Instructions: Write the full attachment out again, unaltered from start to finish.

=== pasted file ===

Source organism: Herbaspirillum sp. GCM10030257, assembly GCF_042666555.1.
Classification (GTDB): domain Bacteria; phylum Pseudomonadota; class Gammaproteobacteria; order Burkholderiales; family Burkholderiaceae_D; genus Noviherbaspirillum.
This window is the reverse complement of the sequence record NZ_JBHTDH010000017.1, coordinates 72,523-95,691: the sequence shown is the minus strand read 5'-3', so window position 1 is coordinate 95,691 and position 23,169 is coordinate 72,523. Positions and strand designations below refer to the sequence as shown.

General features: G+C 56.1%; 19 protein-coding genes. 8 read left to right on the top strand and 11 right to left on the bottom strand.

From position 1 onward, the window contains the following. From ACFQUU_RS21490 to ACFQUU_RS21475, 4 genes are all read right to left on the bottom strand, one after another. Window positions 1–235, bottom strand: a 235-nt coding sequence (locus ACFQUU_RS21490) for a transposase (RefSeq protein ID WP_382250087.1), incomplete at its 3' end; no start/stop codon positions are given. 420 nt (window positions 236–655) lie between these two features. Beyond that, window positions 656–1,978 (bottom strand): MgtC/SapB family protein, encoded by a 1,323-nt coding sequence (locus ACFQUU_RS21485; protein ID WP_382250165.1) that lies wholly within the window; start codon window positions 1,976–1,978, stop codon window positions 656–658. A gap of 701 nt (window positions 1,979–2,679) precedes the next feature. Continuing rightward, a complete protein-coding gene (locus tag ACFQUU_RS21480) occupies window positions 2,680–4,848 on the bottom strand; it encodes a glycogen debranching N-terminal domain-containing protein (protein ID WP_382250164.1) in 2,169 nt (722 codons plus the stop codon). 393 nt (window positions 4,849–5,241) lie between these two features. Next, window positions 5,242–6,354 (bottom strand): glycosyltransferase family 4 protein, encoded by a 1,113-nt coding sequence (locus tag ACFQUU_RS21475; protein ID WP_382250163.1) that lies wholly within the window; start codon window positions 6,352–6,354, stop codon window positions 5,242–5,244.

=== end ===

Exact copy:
Source organism: Herbaspirillum sp. GCM10030257, assembly GCF_042666555.1.
Classification (GTDB): domain Bacteria; phylum Pseudomonadota; class Gammaproteobacteria; order Burkholderiales; family Burkholderiaceae_D; genus Noviherbaspirillum.
This window is the reverse complement of the sequence record NZ_JBHTDH010000017.1, coordinates 72,523-95,691: the sequence shown is the minus strand read 5'-3', so window position 1 is coordinate 95,691 and position 23,169 is coordinate 72,523. Positions and strand designations below refer to the sequence as shown.

General features: G+C 56.1%; 19 protein-coding genes. 8 read left to right on the top strand and 11 right to left on the bottom strand.

From position 1 onward, the window contains the following. From ACFQUU_RS21490 to ACFQUU_RS21475, 4 genes are all read right to left on the bottom strand, one after another. Window positions 1–235, bottom strand: a 235-nt coding sequence (locus ACFQUU_RS21490) for a transposase (RefSeq protein ID WP_382250087.1), incomplete at its 3' end; no start/stop codon positions are given. 420 nt (window positions 236–655) lie between these two features. Beyond that, window positions 656–1,978 (bottom strand): MgtC/SapB family protein, encoded by a 1,323-nt coding sequence (locus ACFQUU_RS21485; protein ID WP_382250165.1) that lies wholly within the window; start codon window positions 1,976–1,978, stop codon window positions 656–658. A gap of 701 nt (window positions 1,979–2,679) precedes the next feature. Continuing rightward, a complete protein-coding gene (locus tag ACFQUU_RS21480) occupies window positions 2,680–4,848 on the bottom strand; it encodes a glycogen debranching N-terminal domain-containing protein (protein ID WP_382250164.1) in 2,169 nt (722 codons plus the stop codon). 393 nt (window positions 4,849–5,241) lie between these two features. Next, window positions 5,242–6,354 (bottom strand): glycosyltransferase family 4 protein, encoded by a 1,113-nt coding sequence (locus tag ACFQUU_RS21475; protein ID WP_382250163.1) that lies wholly within the window; start codon window positions 6,352–6,354, stop codon window positions 5,242–5,244.